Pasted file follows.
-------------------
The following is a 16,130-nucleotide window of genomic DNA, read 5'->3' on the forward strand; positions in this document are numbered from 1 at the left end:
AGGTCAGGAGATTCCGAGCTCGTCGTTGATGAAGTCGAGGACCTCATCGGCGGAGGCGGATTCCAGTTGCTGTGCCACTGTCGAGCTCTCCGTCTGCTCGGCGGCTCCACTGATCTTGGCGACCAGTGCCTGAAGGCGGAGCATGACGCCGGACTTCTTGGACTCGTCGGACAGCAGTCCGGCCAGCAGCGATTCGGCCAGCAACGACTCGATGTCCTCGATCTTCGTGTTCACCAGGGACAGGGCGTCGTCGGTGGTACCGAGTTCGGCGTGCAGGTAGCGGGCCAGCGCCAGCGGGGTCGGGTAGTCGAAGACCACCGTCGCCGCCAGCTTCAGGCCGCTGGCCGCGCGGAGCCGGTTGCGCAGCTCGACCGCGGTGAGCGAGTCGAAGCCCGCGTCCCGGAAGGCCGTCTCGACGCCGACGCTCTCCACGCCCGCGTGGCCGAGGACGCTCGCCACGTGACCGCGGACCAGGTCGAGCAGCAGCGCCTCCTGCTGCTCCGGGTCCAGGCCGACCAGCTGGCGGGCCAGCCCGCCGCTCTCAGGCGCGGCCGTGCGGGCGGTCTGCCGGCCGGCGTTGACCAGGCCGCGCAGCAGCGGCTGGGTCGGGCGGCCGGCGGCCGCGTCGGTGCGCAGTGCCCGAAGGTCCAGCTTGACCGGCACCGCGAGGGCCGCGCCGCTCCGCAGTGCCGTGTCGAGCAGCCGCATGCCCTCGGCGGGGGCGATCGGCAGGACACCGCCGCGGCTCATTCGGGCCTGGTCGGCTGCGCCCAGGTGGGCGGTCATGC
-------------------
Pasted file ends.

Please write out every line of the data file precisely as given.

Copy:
The following is a 16,130-nucleotide window of genomic DNA, read 5'->3' on the forward strand; positions in this document are numbered from 1 at the left end:
AGGTCAGGAGATTCCGAGCTCGTCGTTGATGAAGTCGAGGACCTCATCGGCGGAGGCGGATTCCAGTTGCTGTGCCACTGTCGAGCTCTCCGTCTGCTCGGCGGCTCCACTGATCTTGGCGACCAGTGCCTGAAGGCGGAGCATGACGCCGGACTTCTTGGACTCGTCGGACAGCAGTCCGGCCAGCAGCGATTCGGCCAGCAACGACTCGATGTCCTCGATCTTCGTGTTCACCAGGGACAGGGCGTCGTCGGTGGTACCGAGTTCGGCGTGCAGGTAGCGGGCCAGCGCCAGCGGGGTCGGGTAGTCGAAGACCACCGTCGCCGCCAGCTTCAGGCCGCTGGCCGCGCGGAGCCGGTTGCGCAGCTCGACCGCGGTGAGCGAGTCGAAGCCCGCGTCCCGGAAGGCCGTCTCGACGCCGACGCTCTCCACGCCCGCGTGGCCGAGGACGCTCGCCACGTGACCGCGGACCAGGTCGAGCAGCAGCGCCTCCTGCTGCTCCGGGTCCAGGCCGACCAGCTGGCGGGCCAGCCCGCCGCTCTCAGGCGCGGCCGTGCGGGCGGTCTGCCGGCCGGCGTTGACCAGGCCGCGCAGCAGCGGCTGGGTCGGGCGGCCGGCGGCCGCGTCGGTGCGCAGTGCCCGAAGGTCCAGCTTGACCGGCACCGCGAGGGCCGCGCCGCTCCGCAGTGCCGTGTCGAGCAGCCGCATGCCCTCGGCGGGGGCGATCGGCAGGACACCGCCGCGGCTCATTCGGGCCTGGTCGGCTGCGCCCAGGTGGGCGGTCATGC